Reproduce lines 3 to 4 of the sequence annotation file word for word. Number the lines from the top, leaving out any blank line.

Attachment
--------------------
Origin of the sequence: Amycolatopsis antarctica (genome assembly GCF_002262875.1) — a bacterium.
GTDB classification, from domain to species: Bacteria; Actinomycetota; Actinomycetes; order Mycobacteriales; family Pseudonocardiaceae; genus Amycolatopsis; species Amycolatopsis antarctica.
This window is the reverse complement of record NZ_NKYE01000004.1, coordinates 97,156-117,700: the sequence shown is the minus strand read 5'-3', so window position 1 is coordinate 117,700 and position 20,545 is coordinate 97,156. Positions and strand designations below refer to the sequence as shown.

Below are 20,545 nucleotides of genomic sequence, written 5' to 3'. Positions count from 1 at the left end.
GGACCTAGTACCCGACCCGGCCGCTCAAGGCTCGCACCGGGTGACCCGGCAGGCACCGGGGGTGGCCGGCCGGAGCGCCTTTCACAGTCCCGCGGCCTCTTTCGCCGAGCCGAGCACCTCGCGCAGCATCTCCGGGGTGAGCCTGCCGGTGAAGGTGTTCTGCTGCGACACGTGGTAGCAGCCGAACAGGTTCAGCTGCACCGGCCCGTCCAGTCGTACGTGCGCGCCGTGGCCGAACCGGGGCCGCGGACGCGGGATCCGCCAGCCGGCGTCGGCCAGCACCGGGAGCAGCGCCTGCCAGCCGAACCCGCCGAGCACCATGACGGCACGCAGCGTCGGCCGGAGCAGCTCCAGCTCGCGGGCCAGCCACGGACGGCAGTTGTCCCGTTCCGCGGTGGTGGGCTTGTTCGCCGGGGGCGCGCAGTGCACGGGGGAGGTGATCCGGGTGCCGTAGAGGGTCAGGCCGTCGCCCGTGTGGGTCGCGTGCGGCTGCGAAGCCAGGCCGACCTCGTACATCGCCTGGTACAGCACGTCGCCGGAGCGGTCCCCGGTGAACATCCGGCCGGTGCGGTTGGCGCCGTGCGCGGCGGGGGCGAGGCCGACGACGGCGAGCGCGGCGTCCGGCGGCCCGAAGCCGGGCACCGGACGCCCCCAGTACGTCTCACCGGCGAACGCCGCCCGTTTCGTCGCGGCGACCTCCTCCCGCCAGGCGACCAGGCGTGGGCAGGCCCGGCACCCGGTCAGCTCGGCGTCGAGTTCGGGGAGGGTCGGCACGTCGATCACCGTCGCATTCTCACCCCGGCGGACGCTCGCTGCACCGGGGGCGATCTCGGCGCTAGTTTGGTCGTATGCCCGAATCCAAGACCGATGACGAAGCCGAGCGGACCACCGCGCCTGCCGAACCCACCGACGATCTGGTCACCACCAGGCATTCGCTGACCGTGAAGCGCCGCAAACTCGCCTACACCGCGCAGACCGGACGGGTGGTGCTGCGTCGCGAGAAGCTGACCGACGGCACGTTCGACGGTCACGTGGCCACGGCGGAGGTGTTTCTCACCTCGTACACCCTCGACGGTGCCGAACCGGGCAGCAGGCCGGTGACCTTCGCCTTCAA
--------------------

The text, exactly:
This window is the reverse complement of record NZ_NKYE01000004.1, coordinates 97,156-117,700: the sequence shown is the minus strand read 5'-3', so window position 1 is coordinate 117,700 and position 20,545 is coordinate 97,156. Positions and strand designations below refer to the sequence as shown.

Below are 20,545 nucleotides of genomic sequence, written 5' to 3'. Positions count from 1 at the left end.